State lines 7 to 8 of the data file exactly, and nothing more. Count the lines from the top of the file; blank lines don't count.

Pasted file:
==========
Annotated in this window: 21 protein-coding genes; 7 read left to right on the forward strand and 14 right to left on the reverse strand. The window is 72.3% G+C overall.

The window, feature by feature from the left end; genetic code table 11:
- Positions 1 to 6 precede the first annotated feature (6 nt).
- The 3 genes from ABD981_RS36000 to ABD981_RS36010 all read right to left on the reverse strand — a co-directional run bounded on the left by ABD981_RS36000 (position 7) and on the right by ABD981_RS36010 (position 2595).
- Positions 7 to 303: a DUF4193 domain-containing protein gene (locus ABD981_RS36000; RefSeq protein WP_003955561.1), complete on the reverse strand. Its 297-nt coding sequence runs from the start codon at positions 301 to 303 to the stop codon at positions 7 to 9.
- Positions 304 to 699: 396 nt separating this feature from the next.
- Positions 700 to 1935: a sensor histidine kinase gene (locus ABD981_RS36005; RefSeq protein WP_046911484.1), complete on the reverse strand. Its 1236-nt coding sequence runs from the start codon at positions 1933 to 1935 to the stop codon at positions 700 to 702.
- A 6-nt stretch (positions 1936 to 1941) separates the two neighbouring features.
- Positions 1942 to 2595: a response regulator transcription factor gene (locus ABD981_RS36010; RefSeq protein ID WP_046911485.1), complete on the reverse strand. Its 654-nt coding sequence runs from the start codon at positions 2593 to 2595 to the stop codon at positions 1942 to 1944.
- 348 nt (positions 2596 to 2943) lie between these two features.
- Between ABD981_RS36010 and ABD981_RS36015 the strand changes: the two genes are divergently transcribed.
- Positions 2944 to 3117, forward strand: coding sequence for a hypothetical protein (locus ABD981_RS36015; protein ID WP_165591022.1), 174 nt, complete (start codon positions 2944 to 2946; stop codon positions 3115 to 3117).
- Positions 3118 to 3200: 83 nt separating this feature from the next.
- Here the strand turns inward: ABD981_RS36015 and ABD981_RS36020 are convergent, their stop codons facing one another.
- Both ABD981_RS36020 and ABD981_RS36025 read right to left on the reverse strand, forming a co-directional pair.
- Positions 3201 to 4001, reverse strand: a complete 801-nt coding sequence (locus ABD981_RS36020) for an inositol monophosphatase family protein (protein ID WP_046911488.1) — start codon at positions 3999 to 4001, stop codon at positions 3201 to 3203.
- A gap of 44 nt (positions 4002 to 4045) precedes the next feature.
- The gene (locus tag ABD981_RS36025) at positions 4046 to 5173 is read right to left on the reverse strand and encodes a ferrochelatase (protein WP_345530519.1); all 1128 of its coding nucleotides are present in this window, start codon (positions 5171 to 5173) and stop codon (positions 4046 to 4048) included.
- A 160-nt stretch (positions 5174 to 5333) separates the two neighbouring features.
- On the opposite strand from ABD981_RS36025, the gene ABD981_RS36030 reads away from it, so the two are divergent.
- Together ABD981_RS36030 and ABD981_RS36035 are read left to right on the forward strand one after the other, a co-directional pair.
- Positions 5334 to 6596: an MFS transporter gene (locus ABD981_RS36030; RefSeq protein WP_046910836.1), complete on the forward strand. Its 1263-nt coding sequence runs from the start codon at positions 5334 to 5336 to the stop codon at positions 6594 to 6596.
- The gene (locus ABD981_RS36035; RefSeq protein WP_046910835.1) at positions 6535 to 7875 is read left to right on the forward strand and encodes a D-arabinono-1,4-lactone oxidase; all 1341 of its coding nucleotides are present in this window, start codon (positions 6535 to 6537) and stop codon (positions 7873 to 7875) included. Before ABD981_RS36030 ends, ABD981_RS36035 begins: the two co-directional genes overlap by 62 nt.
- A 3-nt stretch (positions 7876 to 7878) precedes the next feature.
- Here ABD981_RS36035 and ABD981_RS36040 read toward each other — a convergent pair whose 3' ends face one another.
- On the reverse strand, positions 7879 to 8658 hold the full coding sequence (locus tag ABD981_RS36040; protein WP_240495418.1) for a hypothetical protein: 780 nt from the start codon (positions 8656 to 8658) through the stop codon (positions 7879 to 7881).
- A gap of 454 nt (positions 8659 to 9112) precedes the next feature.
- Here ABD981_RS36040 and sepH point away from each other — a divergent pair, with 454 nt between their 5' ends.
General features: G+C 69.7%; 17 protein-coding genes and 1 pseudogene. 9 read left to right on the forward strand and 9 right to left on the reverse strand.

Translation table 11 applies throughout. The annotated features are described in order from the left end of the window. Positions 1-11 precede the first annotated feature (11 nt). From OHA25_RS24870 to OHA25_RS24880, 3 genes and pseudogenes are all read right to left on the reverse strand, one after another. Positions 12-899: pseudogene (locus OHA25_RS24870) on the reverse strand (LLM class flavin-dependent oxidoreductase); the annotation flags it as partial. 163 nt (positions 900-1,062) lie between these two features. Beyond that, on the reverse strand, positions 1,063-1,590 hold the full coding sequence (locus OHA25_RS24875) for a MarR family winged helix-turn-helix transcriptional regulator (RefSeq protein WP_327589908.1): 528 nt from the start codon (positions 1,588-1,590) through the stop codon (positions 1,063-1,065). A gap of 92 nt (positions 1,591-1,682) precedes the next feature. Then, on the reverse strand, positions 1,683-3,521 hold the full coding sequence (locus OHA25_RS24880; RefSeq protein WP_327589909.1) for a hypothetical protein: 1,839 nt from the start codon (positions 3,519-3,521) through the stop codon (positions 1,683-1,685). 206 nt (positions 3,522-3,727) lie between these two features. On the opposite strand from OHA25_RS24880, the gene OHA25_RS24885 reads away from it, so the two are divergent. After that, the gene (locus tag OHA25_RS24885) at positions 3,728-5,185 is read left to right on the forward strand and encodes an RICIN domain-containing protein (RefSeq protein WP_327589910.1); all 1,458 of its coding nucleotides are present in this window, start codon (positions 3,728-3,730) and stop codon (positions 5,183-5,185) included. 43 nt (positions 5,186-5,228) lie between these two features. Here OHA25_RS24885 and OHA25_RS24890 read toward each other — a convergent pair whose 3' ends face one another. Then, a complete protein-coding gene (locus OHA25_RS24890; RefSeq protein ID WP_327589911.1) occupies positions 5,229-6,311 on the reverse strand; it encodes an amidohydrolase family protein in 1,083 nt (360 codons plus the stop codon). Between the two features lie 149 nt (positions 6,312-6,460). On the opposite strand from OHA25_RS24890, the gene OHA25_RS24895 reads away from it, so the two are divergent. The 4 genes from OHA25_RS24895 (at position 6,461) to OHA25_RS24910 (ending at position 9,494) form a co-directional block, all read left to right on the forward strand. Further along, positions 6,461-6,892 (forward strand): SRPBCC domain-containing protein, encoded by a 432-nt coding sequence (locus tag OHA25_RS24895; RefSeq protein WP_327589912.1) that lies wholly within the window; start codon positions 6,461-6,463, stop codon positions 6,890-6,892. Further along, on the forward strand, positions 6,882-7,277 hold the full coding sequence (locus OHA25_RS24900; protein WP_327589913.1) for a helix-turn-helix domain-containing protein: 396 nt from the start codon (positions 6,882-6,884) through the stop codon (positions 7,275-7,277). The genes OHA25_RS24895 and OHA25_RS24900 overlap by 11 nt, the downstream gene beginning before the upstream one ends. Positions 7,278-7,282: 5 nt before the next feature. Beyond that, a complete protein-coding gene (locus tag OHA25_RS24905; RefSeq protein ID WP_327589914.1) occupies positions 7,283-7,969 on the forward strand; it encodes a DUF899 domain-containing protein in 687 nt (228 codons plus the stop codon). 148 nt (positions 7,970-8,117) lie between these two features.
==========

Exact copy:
- Positions 700 to 1935: a sensor histidine kinase gene (locus ABD981_RS36005; RefSeq protein WP_046911484.1), complete on the reverse strand. Its 1236-nt coding sequence runs from the start codon at positions 1933 to 1935 to the stop codon at positions 700 to 702.
- A 6-nt stretch (positions 1936 to 1941) separates the two neighbouring features.